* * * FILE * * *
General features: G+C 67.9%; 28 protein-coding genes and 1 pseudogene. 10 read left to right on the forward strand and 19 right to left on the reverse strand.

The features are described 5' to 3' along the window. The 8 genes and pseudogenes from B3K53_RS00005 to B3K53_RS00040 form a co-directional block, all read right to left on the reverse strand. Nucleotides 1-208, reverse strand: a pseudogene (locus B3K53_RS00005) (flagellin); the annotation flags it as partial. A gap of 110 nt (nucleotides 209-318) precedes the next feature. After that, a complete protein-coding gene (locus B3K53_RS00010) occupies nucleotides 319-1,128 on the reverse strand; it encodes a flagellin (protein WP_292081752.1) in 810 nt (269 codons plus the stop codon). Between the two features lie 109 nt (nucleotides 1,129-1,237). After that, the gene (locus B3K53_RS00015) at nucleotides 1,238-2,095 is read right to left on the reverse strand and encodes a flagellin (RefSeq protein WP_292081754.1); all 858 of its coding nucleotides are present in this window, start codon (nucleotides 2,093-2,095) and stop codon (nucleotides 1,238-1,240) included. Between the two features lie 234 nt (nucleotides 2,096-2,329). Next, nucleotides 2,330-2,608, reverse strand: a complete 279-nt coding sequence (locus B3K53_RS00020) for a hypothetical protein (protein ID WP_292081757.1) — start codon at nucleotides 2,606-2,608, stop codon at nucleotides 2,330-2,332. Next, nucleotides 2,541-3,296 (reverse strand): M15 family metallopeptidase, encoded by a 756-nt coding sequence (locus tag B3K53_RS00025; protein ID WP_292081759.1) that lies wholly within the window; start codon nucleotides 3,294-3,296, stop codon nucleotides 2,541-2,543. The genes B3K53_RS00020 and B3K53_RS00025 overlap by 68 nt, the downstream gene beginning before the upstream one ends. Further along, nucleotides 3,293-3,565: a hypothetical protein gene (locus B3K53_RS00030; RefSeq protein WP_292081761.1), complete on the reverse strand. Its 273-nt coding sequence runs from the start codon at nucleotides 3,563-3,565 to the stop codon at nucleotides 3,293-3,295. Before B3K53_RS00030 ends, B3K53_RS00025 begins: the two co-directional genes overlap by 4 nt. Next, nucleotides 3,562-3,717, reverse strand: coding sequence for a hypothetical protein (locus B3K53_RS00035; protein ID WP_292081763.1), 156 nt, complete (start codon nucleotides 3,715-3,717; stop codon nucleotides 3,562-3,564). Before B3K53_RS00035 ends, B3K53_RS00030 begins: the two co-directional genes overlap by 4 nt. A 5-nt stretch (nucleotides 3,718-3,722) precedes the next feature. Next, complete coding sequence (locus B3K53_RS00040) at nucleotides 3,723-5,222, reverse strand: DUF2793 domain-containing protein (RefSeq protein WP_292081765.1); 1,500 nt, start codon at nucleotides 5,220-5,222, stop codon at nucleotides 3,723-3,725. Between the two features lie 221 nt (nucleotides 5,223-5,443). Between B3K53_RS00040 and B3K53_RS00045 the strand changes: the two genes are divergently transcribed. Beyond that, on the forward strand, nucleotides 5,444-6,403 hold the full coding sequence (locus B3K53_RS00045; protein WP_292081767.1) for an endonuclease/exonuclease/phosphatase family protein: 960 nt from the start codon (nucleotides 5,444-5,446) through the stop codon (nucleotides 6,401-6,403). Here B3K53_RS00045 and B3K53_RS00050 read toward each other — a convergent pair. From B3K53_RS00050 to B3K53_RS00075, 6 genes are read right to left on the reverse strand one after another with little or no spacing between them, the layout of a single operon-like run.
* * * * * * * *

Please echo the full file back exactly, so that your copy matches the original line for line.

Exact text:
General features: G+C 67.9%; 28 protein-coding genes and 1 pseudogene. 10 read left to right on the forward strand and 19 right to left on the reverse strand.

The features are described 5' to 3' along the window. The 8 genes and pseudogenes from B3K53_RS00005 to B3K53_RS00040 form a co-directional block, all read right to left on the reverse strand. Nucleotides 1-208, reverse strand: a pseudogene (locus B3K53_RS00005) (flagellin); the annotation flags it as partial. A gap of 110 nt (nucleotides 209-318) precedes the next feature. After that, a complete protein-coding gene (locus B3K53_RS00010) occupies nucleotides 319-1,128 on the reverse strand; it encodes a flagellin (protein WP_292081752.1) in 810 nt (269 codons plus the stop codon). Between the two features lie 109 nt (nucleotides 1,129-1,237). After that, the gene (locus B3K53_RS00015) at nucleotides 1,238-2,095 is read right to left on the reverse strand and encodes a flagellin (RefSeq protein WP_292081754.1); all 858 of its coding nucleotides are present in this window, start codon (nucleotides 2,093-2,095) and stop codon (nucleotides 1,238-1,240) included. Between the two features lie 234 nt (nucleotides 2,096-2,329). Next, nucleotides 2,330-2,608, reverse strand: a complete 279-nt coding sequence (locus B3K53_RS00020) for a hypothetical protein (protein ID WP_292081757.1) — start codon at nucleotides 2,606-2,608, stop codon at nucleotides 2,330-2,332. Next, nucleotides 2,541-3,296 (reverse strand): M15 family metallopeptidase, encoded by a 756-nt coding sequence (locus tag B3K53_RS00025; protein ID WP_292081759.1) that lies wholly within the window; start codon nucleotides 3,294-3,296, stop codon nucleotides 2,541-2,543. The genes B3K53_RS00020 and B3K53_RS00025 overlap by 68 nt, the downstream gene beginning before the upstream one ends. Further along, nucleotides 3,293-3,565: a hypothetical protein gene (locus B3K53_RS00030; RefSeq protein WP_292081761.1), complete on the reverse strand. Its 273-nt coding sequence runs from the start codon at nucleotides 3,563-3,565 to the stop codon at nucleotides 3,293-3,295. Before B3K53_RS00030 ends, B3K53_RS00025 begins: the two co-directional genes overlap by 4 nt. Next, nucleotides 3,562-3,717, reverse strand: coding sequence for a hypothetical protein (locus B3K53_RS00035; protein ID WP_292081763.1), 156 nt, complete (start codon nucleotides 3,715-3,717; stop codon nucleotides 3,562-3,564). Before B3K53_RS00035 ends, B3K53_RS00030 begins: the two co-directional genes overlap by 4 nt. A 5-nt stretch (nucleotides 3,718-3,722) precedes the next feature. Next, complete coding sequence (locus B3K53_RS00040) at nucleotides 3,723-5,222, reverse strand: DUF2793 domain-containing protein (RefSeq protein WP_292081765.1); 1,500 nt, start codon at nucleotides 5,220-5,222, stop codon at nucleotides 3,723-3,725. Between the two features lie 221 nt (nucleotides 5,223-5,443). Between B3K53_RS00040 and B3K53_RS00045 the strand changes: the two genes are divergently transcribed. Beyond that, on the forward strand, nucleotides 5,444-6,403 hold the full coding sequence (locus B3K53_RS00045; protein WP_292081767.1) for an endonuclease/exonuclease/phosphatase family protein: 960 nt from the start codon (nucleotides 5,444-5,446) through the stop codon (nucleotides 6,401-6,403). Here B3K53_RS00045 and B3K53_RS00050 read toward each other — a convergent pair. From B3K53_RS00050 to B3K53_RS00075, 6 genes are read right to left on the reverse strand one after another with little or no spacing between them, the layout of a single operon-like run.